Since the klezmer revival exploded a quarter century ago, the Ashkenazi musical tradition has experienced more variations than deli sandwiches. There has been klezmer-infused jazz, hip-hop, bluegrass and most any other permutation one can imagine. But as klezmer has morphed from shtetl to nightclub fare, one of the most unusual things it has added is women, said musician-scholar Yale Strom.
"Traditionally, the purveyors of Yiddish songs and culture were women, but that didn't occur outside the home," said Strom, author of "The Book of Klezmer" (Chicago Review Press, 2002). "Women did not play in klezmer bands because of the Orthodox prohibition against hearing a woman's voice and because nice Jewish girls stayed home."
"Even today, women are underrepresented," violinist Alicia Svigals said of klezmer. In recent years several all-female groups have sprung up, including Mama Labushnik and the playfully named Isle of Klez-bos. Perhaps the most accomplished of them all, Mikveh, named for the ritual bath, performs at Temple Israel of Hollywood on Sunday.
The quintet brings together some of the best klezmer musicians anywhere: Svigals, a founding member of The Klezmatics; vocalist Adrienne Cooper, a premiere interpreter of Yiddish song; bassist Nicki Parrott, who has worked with David Krakauer's Klezmer Madness; accordionist Lauren Brody; and trumpeter Susan Hoffman Watts.
If these maidlech had united two decades ago, they "might've had to skulk around under a banner like 'The All-Girl Klezmer All-Stars,'" Rolling Stone noted in 2001. Having come together in the more empowering 1990s, the 5-year-old group has been widely lauded for its musical virtuosity and its fresh, feminist take on traditional Eastern European songs.
In "A gutn ovnt Brayne" ("Good Night Brayne"), a battered wife tells her neighbor about the abuse; "Sorele's Bas Mitsveh" honors the girl's rite of passage; "Borsht" extols the virtues of, well, borsht, and "Yosemame" ("Orphan Mama") describes the quiet grief of miscarriage.
Mikveh's musical voice fills a void, according to Svigals: "I can't think of another song about miscarriage, although it's such a universal experience," she said. "We've had elderly women come to us in tears after our concerts, talking about their miscarriages which occurred 60 years ago. The material has just had such a tremendous impact."
Mikveh began making an impact back in 1998 when playwright Eve Ensler asked Svigals to put together a klezmer ensemble for a performance of her "Vagina Monologues," to benefit battered women.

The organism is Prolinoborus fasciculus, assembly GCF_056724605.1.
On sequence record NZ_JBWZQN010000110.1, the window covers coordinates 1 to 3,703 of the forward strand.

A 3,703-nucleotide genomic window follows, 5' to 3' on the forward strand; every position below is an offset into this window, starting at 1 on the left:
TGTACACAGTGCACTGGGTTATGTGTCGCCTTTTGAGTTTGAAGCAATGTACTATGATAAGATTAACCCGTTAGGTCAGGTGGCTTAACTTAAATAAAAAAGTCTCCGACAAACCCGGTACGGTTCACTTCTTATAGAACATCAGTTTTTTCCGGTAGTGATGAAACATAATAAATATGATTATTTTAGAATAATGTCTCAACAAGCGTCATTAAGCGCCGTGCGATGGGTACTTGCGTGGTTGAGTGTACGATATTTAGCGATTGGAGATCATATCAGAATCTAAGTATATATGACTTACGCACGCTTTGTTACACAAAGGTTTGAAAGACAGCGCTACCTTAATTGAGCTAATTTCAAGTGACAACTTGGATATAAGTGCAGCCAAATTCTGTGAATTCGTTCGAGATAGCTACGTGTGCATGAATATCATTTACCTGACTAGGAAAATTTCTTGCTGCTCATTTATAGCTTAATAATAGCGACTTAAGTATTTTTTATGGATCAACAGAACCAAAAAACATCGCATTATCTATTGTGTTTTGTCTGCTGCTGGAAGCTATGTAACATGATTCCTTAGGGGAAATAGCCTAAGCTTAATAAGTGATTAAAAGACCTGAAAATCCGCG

"Afterwards, we looked around at each other and said, 'This is the start of something good,'" Cooper recalled. "It wasn't so much that we were all women as the fact that we had such a fabulous front line of players."
Nevertheless, each of the performers had experienced "being the only woman in the band," Svigals said. "There was this huge repertoire of women's folk songs out there, but they weren't the songs the male-dominated groups were choosing to revive," she added. "As an all-female group, this was the area in which we felt we could make a difference, so Adrienne went out of her way to find [such] songs."
Cooper discovered "Good Night Brayne" in an obscure library anthology published in Jerusalem; she borrowed "Borsht" from a Ukrainian Jew who had brought the tune with her to Brighton Beach and adapted "Sorele's Bas Mitsveh" from a piece about a bar mitzvah. Band members have also helped compose original songs such as "Orphan Mama," which uses imagery from a Yiddish poem by Itzik Manger.
The goal is to help nurture and evolve Jewish culture: "We don't want to just recreate the old 78s," Cooper said. "We want to bring the music forward to the audience, not bring the audience back to the music."
Mikveh members intend to do just that when the group performs at The Nimoy Concert Series at Temple Israel of Hollywood on Sunday; June 20 happens to be Father's Day and the irony hasn't escaped Svigals.
"Of course, we all have fathers, so we will rock the house," she said.
Yet when asked if there is a daddy version of the classic "My Yiddishe Mama," the violinist was temporarily stumped.
"There is no 'My Yiddishe Tateh," she replied after a pause. "But that should give us some food for thought. We'll have to work on that and see what we come up with.
The result could be one more variation on the seemingly endless klezmer theme.
For tickets, $8-$25, and information about the concert, June 20, 3 p.m. at Temple Israel, 7300 Hollywood Blvd., call (310) 478-6332. Tickets can also be purchased at the temple's box office, which opens Sunday at 1:30 p.m.